Lady Roslyn Morauta, Chairperson of the Papua New Guinea Country Coordinating Mechanism (CCM) for the Global Fund, said today that she was delighted that the Global Fund had continued its support to health programs in Papua New Guinea by signing three new grant agreements worth US$50 million to the end of 2017 for Malaria, Tuberculosis and Health System Strengthening.
Since 2004, the Global Fund has approved grants for Papua New Guinea worth US$187 million. In addition to this, a total of US$83 million has been approved by the Global Fund for Papua New Guinea for 2014-2017.
Mark Dybul, Executive Director of the Global Fund said: "Today we are coming together in solidarity to support the people of Papua New Guinea as they build a healthier future."
At the grant signing ceremony held at the National Department of Health, Lady Morauta thanked Dr Mark Dybul, the Executive Director of the Global Fund, and representatives of donors to the Global Fund. The financial resources provided through the Global Fund come from many donors, represented in Port Moresby today by the Australian High Commissioner, and the Ambassadors of the United States and the European Union.
She also thanked the Minister for Health, Hon Michael Malabag and Health Secretary Pascoe Kase for working closely with the CCM to meet grant conditions and to finalise the grant proposals to the Global Fund.
The CCM is a multi-stakeholder body, including representatives from the Government, the private sector, churches, NGOs, academic institutions, multilateral and bilateral agencies, and people living with the diseases targeted by the Global Fund (HIV, TB and Malaria). The CCM develops and submits grant proposals to the Global Fund based on the priority needs of the disease strategies of the National Department of Health. After grant approval, the CCM oversees progress during the implementation, so it plays a key role in oversight of the grants. Drawdown of funds is based on performance.
The Implementers/Principal Recipients for the new grants are Rotarians Against Malaria and Population Services International for Malaria, and World Vision for TB. The TB grant also has an over-arching Health System Strengthening component.
“The key to success of these grants is not just the commitment and hard work of the Principal Recipients, but a close working relationship with the National and Provincial Health Departments and District Authorities, who in fact carry out a large bulk of the activities funded by the grants,” Lady Morauta said.
The CCM Chair noted that the Government’s investment in Global Fund supported programs was significant. For the period 2012-2014 the government contribution to the programs totalled US$62 million. This is expected to increase by 78% during 2015-2017, with an indicative budgeted amount of US$110 million.
“The CCM is proud that the PNG Government’s commitment to these programs is strong. This is an important achievement. The initial Global Fund programs in PNG were almost entirely funded by the Global Fund, which caused problems when the grants ended. The close of the first HIV grant, for example, left many gaps in government and church HIV services, and also for patients. The sustainability of these programs is critical. The Government now recognises the importance of continuity, and is making a substantial co-financing contribution.”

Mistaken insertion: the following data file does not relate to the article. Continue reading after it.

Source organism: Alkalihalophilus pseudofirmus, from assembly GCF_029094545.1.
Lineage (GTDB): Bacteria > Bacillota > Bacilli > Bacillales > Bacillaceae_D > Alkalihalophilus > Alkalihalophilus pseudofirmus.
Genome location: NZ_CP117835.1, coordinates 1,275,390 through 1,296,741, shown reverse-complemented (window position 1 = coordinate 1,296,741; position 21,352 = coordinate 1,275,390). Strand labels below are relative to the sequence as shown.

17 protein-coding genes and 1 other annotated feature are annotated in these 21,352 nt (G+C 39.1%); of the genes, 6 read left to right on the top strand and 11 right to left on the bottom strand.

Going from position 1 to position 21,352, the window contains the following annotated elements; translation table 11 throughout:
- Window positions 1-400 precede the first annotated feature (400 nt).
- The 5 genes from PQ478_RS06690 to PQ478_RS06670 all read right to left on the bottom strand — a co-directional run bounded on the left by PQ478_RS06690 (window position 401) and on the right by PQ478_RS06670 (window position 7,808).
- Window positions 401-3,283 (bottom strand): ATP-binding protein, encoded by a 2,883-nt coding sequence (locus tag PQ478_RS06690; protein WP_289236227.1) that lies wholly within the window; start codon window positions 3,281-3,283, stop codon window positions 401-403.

Lady Roslyn also paid tribute to the Australian Government, the World Health Organisation and UNAIDS for the on-going technical and financial support they provided to the CCM.
The grant agreements were signed by Dr. Mark Dybul, Executive Director of the Global Fund, Gabriele Ganci, Country Director of Population Services International, Ron Seddon, Chairman of Rotarians Against Malaria, Tim Costello, CEO of World Vision Australia, Curt Von Boguslawski, Country Director for World Vision, Roslyn Morauta as Chair of the PNG CCM and Heni Meke, representing civil society organisations on the CCM.
The two malaria grants, worth a combined total of US$32 million, will be used to fund purchase and distribution of 2.8 million mosquito nets and training of community health workers. The grants will also support prompt diagnosis of malaria, strengthen monitoring and improve access to care for the country’s most disadvantaged communities.
The other US$18 million grant, to be administered by the international and Australian divisions of World Vision, aims to reduce the incidence and prevalence of tuberculosis in PNG. The grant will be used to improve the recruitment and retention of clinical staff. It will also strengthen the systems needed to enable access to quality drugs and laboratory diagnostics for HIV, TB and Malaria, helping to build a stronger health system as a whole.
Lady Morauta said that, thanks to previous funding from the Global Fund and the strategy followed by the National Government, Papua New Guinea had made tremendous progress in its campaign against malaria. According to the World Health Organisation, malaria prevalence has decreased from 12.1 per cent to 1.8 per cent. Key to this success has been an aggressive mosquito net distribution program. Approximately 82 per cent of households now own at least one net.
More cases of tuberculosis are being treated than before and case detection of the disease has risen to 89 per cent in 2013 from 61 per cent in 2010.
“The new grants build on the success of the previous Global Fund grant programs. We look forward to further reduction in the incidence of malaria, and to an acceleration of the campaign against TB, which is now a very serious public health issue in Papua New Guinea,” Lady Morauta said.